No horn, please: How street noise is hurting our health
Dust mixed with toxic fumes from vehicular exhausts exacerbate lung and heart diseases and trigger death from heart attack, stroke, chronic obstructive pulmonary disease, lung infections like pneumonia, and cancers of the lung and respiratory tract.
What is less known is that traffic noise adds to this incessant vehicular assault on human health. Revving motors, ceaseless honking, overloaded vehicles and blaring music not just damage the health of commuters but also those who live or work around busy roads.
Annoyance, irritability and hearing damage are the obvious fallouts, but several studies show that traffic noise leads to high blood pressure, heart disease, stroke, heart failure, diabetes, depression, memory impairment, disrupted sleep and hyperactivity in children.
With the time spent commuting growing by the day in noisy cities, both big and small, even those who do not live close to busy roads risk sacrificing more than just sleep.
Environmental noise from traffic and aircraft disrupts the body on the cellular level to raise heart disease risk factors, according to a review of the underlying mechanisms that lead to noise-induced heart disease. Sound pollution causes metabolic abnormalities and autonomic imbalance, which is characterised by dizziness and exercise intolerance, said the study.
Noise activates the sympathetic nervous system to induce a stress response, which raises the blood levels of the stress hormones such as cortisol, adrenaline and noradrenalin, even during sleep. These hormones prepare the body to survive an imminent “fight for flight” threat by making the heart beat faster, constricting blood vessels and pushing up blood pressure to feed more blood to the brain and muscles. When this physiological stress becomes constant, it leads to heart disease and diabetes, among others.
Traffic noise harm children’s ability to learn as they are more affected than adults by noise while doing tasks involving speech perception and listening comprehension. It also affects learning that doesn’t involve speech perception and listening comprehension, such as short-term memory, reading and writing. This, over time, affects their cognitive development. Another study in Teheran found it affected the auditory verbal learning and memory of boys more than girls.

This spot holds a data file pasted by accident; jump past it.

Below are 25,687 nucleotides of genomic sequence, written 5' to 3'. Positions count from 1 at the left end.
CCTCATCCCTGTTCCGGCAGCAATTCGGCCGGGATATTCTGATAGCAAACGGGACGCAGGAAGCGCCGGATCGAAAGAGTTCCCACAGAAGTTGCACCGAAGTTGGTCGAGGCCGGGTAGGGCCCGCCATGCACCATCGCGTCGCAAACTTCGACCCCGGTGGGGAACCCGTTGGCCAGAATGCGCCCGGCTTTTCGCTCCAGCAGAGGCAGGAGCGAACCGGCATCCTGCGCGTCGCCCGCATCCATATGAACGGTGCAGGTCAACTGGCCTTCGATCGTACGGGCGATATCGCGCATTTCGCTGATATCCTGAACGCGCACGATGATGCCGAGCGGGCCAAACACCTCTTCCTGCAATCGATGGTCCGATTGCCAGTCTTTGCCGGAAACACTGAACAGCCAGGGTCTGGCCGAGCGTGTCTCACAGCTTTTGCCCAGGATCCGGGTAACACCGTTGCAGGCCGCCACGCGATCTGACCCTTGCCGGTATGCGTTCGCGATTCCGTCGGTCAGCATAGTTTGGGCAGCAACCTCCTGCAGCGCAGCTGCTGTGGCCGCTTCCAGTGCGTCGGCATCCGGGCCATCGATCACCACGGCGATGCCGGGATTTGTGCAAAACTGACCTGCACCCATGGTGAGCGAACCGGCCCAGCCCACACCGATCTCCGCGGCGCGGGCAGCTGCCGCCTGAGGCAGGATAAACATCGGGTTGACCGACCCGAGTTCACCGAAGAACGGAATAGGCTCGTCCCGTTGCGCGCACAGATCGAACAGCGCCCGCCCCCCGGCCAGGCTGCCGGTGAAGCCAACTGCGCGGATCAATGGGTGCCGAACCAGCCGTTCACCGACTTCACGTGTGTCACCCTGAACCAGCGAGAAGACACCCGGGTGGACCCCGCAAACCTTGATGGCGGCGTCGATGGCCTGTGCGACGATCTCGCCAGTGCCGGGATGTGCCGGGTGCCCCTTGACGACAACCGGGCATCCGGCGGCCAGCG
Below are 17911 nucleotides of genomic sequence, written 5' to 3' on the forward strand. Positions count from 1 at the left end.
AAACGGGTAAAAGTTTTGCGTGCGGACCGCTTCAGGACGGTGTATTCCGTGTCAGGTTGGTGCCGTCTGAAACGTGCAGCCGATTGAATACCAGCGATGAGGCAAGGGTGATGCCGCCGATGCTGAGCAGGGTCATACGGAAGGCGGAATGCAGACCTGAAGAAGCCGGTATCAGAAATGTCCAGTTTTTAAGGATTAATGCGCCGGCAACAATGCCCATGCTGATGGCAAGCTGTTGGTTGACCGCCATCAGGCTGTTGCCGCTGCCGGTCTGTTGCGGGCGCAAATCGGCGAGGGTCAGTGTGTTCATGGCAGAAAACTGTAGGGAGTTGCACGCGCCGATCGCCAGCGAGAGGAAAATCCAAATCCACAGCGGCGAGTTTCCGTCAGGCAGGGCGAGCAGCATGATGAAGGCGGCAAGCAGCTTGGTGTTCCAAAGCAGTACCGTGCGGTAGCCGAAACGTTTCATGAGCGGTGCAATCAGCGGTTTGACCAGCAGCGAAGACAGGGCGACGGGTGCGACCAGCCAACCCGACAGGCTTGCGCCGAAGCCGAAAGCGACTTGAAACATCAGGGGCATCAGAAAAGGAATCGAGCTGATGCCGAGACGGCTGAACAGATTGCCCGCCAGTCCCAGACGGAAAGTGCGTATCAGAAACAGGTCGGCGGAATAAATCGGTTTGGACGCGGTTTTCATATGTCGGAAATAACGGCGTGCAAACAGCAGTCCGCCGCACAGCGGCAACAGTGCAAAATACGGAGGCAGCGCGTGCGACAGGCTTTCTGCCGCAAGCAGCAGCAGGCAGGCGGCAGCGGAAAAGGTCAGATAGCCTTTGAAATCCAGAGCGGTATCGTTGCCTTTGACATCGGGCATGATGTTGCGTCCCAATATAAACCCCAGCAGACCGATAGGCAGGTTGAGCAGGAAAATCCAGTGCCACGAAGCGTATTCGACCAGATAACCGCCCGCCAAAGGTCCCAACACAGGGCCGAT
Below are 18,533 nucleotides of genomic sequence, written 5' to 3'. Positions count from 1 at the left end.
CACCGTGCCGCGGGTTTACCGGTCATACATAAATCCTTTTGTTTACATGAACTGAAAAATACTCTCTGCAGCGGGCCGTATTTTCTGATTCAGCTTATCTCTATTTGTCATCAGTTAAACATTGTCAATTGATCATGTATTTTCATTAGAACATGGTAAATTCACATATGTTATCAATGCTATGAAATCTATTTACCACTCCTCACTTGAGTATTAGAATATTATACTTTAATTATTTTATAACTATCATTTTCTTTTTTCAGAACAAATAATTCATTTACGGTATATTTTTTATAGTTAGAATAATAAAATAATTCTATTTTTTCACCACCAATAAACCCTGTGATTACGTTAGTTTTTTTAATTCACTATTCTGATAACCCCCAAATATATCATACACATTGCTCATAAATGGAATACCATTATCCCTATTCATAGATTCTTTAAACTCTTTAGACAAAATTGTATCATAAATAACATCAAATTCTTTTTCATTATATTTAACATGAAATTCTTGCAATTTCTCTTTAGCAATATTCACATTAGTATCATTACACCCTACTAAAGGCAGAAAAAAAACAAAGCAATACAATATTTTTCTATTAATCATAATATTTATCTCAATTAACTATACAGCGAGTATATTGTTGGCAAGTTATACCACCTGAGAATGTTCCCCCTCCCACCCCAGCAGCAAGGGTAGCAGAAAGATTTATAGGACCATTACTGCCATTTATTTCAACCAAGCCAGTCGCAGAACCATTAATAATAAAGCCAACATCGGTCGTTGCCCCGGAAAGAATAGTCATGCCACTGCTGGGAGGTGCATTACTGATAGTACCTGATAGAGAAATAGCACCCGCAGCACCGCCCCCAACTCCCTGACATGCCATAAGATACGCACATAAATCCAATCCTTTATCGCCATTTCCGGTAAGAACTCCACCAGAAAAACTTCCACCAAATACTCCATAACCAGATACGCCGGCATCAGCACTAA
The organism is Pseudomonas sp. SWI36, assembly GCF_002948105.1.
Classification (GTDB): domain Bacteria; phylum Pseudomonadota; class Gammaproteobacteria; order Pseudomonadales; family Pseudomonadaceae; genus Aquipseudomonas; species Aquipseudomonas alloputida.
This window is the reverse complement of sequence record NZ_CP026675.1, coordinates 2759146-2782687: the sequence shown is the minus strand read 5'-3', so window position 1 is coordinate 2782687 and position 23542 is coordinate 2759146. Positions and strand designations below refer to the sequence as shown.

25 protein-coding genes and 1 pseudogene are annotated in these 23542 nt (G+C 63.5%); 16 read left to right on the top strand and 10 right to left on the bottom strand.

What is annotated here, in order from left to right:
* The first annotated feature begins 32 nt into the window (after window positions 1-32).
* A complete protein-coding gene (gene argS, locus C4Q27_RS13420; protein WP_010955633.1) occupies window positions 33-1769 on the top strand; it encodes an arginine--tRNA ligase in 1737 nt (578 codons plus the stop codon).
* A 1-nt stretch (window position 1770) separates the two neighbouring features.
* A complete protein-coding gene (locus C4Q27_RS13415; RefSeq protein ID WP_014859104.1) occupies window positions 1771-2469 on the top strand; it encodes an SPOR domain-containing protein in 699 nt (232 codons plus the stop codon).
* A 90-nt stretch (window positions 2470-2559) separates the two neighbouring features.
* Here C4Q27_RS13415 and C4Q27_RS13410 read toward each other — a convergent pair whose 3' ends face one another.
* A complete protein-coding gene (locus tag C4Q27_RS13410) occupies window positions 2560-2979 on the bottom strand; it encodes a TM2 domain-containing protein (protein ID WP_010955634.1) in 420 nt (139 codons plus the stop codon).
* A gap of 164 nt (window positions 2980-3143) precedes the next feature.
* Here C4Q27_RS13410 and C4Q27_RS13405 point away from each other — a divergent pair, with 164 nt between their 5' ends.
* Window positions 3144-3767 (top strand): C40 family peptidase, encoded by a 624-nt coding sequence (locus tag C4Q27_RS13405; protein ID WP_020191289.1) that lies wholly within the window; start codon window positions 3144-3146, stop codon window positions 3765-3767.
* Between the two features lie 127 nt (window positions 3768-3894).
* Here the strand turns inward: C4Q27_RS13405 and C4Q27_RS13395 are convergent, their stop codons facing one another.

Exposure to traffic noise also causes behavioural problems, particularly hyperactivity and inattention symptoms, in early childhood. Sleeping in rooms exposed to sound of night-time traffic raises children’s blood pressure, raising their risk of heart disease in later life.
Night-time traffic noise lowers the quantity of sleep, leading to irritability, lowered attention, delayed response, tiredness and fatigue. People who live near busy streets have difficulty falling asleep, wake up frequently during the night, and get up too early, found a population-based study from Norway, where traffic movement is quieter than on India’s roads.
People living in areas with high traffic noise were 25 percent more likely than those in quieter neighbourhoods to have symptoms of depression such as sadness, loneliness and trouble concentrating. In developing countries such as India where traffic movement is often more chaotic, mounting stress and irritability fuels hostility and road rage.
No horn, please
Noise hazards can be mitigated by improving traffic management and regulating driving behaviour, which should include both motor and non-motor road transportation. According to Section 190 (2) of the Central Motor Vehicles Act (2), “Any person who drives or causes or allows to be driven, in any public place a motor vehicle, which violates the standards prescribed in relation to road safety, control of noise and air pollution, shall be punishable for the first offence with a fine of ₹1,000 and for any second or subsequent offence with a fine of ₹2,000.”
Along with fines, the challenge is to make aggressive road warriors aware that noisy driving harms their own health as much as others.